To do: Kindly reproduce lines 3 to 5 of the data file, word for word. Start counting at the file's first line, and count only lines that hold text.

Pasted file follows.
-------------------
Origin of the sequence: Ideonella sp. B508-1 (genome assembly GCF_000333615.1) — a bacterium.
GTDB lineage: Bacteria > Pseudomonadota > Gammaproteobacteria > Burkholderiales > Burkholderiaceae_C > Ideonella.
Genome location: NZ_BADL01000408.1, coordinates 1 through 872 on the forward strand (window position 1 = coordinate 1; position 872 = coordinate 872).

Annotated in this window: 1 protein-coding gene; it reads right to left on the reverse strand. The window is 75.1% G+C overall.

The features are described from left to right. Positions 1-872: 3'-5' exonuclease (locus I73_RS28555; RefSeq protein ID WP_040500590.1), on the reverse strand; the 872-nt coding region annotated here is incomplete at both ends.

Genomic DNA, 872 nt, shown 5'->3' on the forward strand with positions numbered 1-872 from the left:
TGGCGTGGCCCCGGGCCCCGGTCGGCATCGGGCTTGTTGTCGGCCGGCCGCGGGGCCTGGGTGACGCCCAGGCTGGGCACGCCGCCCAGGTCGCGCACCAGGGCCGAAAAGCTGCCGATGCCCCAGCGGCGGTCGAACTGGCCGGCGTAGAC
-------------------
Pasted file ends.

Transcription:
Genome location: NZ_BADL01000408.1, coordinates 1 through 872 on the forward strand (window position 1 = coordinate 1; position 872 = coordinate 872).

Annotated in this window: 1 protein-coding gene; it reads right to left on the reverse strand. The window is 75.1% G+C overall.

The features are described from left to right. Positions 1-872: 3'-5' exonuclease (locus I73_RS28555; RefSeq protein ID WP_040500590.1), on the reverse strand; the 872-nt coding region annotated here is incomplete at both ends.